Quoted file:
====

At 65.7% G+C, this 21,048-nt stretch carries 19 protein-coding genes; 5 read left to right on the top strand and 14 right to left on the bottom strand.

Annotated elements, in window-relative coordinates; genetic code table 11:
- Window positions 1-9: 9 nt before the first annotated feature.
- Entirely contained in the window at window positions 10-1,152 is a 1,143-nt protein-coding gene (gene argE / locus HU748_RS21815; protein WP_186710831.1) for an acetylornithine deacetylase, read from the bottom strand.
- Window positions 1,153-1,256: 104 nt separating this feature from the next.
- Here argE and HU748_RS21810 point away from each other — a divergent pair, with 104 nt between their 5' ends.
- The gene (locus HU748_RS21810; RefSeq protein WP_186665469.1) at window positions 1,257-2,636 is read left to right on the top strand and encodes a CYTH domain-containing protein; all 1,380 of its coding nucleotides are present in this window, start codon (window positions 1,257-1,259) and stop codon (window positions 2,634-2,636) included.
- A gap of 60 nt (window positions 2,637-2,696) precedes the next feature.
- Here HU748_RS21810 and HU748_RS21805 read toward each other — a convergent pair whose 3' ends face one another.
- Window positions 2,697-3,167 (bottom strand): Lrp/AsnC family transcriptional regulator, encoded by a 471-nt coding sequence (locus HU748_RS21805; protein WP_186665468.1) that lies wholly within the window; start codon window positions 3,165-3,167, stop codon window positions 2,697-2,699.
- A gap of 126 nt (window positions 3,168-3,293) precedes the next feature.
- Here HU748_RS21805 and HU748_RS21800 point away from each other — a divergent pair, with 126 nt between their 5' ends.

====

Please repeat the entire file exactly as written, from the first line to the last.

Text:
At 65.7% G+C, this 21,048-nt stretch carries 19 protein-coding genes; 5 read left to right on the top strand and 14 right to left on the bottom strand.

Annotated elements, in window-relative coordinates; genetic code table 11:
- Window positions 1-9: 9 nt before the first annotated feature.
- Entirely contained in the window at window positions 10-1,152 is a 1,143-nt protein-coding gene (gene argE / locus HU748_RS21815; protein WP_186710831.1) for an acetylornithine deacetylase, read from the bottom strand.
- Window positions 1,153-1,256: 104 nt separating this feature from the next.
- Here argE and HU748_RS21810 point away from each other — a divergent pair, with 104 nt between their 5' ends.
- The gene (locus HU748_RS21810; RefSeq protein WP_186665469.1) at window positions 1,257-2,636 is read left to right on the top strand and encodes a CYTH domain-containing protein; all 1,380 of its coding nucleotides are present in this window, start codon (window positions 1,257-1,259) and stop codon (window positions 2,634-2,636) included.
- A gap of 60 nt (window positions 2,637-2,696) precedes the next feature.
- Here HU748_RS21810 and HU748_RS21805 read toward each other — a convergent pair whose 3' ends face one another.
- Window positions 2,697-3,167 (bottom strand): Lrp/AsnC family transcriptional regulator, encoded by a 471-nt coding sequence (locus HU748_RS21805; protein WP_186665468.1) that lies wholly within the window; start codon window positions 3,165-3,167, stop codon window positions 2,697-2,699.
- A gap of 126 nt (window positions 3,168-3,293) precedes the next feature.
- Here HU748_RS21805 and HU748_RS21800 point away from each other — a divergent pair, with 126 nt between their 5' ends.